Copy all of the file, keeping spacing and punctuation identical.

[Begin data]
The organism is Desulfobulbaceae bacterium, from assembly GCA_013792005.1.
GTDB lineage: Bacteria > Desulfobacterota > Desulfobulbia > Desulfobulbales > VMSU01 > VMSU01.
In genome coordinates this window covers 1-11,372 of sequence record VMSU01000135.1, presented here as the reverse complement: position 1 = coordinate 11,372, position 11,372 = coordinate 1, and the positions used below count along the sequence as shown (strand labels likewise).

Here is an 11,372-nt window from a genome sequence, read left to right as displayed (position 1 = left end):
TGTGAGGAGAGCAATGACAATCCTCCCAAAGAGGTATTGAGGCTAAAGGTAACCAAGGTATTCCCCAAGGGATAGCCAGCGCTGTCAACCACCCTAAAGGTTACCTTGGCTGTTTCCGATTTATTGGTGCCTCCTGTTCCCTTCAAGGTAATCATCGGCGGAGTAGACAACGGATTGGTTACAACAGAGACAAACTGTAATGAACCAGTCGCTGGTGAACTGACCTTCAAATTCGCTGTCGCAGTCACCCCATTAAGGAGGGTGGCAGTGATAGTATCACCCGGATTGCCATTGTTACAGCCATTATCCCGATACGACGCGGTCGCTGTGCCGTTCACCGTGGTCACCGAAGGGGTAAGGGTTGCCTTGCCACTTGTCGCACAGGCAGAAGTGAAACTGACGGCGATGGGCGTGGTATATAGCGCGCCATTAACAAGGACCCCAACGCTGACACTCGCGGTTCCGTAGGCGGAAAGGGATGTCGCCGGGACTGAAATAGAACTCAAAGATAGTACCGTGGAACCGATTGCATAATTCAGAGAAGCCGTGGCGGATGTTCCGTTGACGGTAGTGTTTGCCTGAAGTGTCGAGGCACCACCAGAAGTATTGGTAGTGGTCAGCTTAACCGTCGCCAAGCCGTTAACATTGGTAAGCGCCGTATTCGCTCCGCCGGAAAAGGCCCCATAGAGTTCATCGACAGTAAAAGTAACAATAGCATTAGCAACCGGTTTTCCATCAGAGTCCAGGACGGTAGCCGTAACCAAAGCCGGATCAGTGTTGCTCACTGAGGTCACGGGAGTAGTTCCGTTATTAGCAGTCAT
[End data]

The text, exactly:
The organism is Desulfobulbaceae bacterium, from assembly GCA_013792005.1.
GTDB lineage: Bacteria > Desulfobacterota > Desulfobulbia > Desulfobulbales > VMSU01 > VMSU01.
In genome coordinates this window covers 1-11,372 of sequence record VMSU01000135.1, presented here as the reverse complement: position 1 = coordinate 11,372, position 11,372 = coordinate 1, and the positions used below count along the sequence as shown (strand labels likewise).

Here is an 11,372-nt window from a genome sequence, read left to right as displayed (position 1 = left end):
TGTGAGGAGAGCAATGACAATCCTCCCAAAGAGGTATTGAGGCTAAAGGTAACCAAGGTATTCCCCAAGGGATAGCCAGCGCTGTCAACCACCCTAAAGGTTACCTTGGCTGTTTCCGATTTATTGGTGCCTCCTGTTCCCTTCAAGGTAATCATCGGCGGAGTAGACAACGGATTGGTTACAACAGAGACAAACTGTAATGAACCAGTCGCTGGTGAACTGACCTTCAAATTCGCTGTCGCAGTCACCCCATTAAGGAGGGTGGCAGTGATAGTATCACCCGGATTGCCATTGTTACAGCCATTATCCCGATACGACGCGGTCGCTGTGCCGTTCACCGTGGTCACCGAAGGGGTAAGGGTTGCCTTGCCACTTGTCGCACAGGCAGAAGTGAAACTGACGGCGATGGGCGTGGTATATAGCGCGCCATTAACAAGGACCCCAACGCTGACACTCGCGGTTCCGTAGGCGGAAAGGGATGTCGCCGGGACTGAAATAGAACTCAAAGATAGTACCGTGGAACCGATTGCATAATTCAGAGAAGCCGTGGCGGATGTTCCGTTGACGGTAGTGTTTGCCTGAAGTGTCGAGGCACCACCAGAAGTATTGGTAGTGGTCAGCTTAACCGTCGCCAAGCCGTTAACATTGGTAAGCGCCGTATTCGCTCCGCCGGAAAAGGCCCCATAGAGTTCATCGACAGTAAAAGTAACAATAGCATTAGCAACCGGTTTTCCATCAGAGTCCAGGACGGTAGCCGTAACCAAAGCCGGATCAGTGTTGCTCACTGAGGTCACGGGAGTAGTTCCGTTATTAGCAGTCAT